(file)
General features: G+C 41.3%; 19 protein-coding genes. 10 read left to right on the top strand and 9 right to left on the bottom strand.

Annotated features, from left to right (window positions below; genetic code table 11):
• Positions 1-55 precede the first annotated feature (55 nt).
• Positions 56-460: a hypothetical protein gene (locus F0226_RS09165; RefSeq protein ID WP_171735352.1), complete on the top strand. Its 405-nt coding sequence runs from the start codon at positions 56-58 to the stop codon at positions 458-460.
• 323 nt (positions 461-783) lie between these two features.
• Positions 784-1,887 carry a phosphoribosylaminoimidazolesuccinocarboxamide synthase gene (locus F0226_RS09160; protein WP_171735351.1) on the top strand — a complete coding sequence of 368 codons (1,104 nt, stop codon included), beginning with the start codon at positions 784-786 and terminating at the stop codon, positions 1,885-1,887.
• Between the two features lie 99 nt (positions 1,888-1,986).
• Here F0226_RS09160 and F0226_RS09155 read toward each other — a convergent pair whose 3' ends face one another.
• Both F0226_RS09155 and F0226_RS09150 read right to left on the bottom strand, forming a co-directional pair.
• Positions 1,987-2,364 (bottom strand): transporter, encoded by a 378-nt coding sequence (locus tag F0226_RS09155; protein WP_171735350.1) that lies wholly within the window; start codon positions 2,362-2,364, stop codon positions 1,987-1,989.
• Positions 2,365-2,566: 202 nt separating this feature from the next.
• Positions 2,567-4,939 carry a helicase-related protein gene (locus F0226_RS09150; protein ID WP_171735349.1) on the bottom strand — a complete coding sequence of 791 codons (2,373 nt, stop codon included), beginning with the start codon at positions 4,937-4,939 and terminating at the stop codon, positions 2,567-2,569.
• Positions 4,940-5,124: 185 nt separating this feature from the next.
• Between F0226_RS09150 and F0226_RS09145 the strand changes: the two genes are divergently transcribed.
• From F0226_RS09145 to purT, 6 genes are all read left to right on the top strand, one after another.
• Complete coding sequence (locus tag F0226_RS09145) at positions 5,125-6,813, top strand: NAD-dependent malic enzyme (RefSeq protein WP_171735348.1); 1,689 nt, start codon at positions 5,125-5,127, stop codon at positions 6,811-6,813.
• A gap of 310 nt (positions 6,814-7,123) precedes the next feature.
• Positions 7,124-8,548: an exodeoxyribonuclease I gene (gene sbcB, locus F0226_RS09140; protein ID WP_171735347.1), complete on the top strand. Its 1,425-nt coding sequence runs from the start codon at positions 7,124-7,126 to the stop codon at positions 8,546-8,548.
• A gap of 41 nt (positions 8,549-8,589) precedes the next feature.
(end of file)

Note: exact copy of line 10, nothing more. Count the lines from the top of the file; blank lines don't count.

• Positions 1,987-2,364 (bottom strand): transporter, encoded by a 378-nt coding sequence (locus tag F0226_RS09155; protein WP_171735350.1) that lies wholly within the window; start codon positions 2,362-2,364, stop codon positions 1,987-1,989.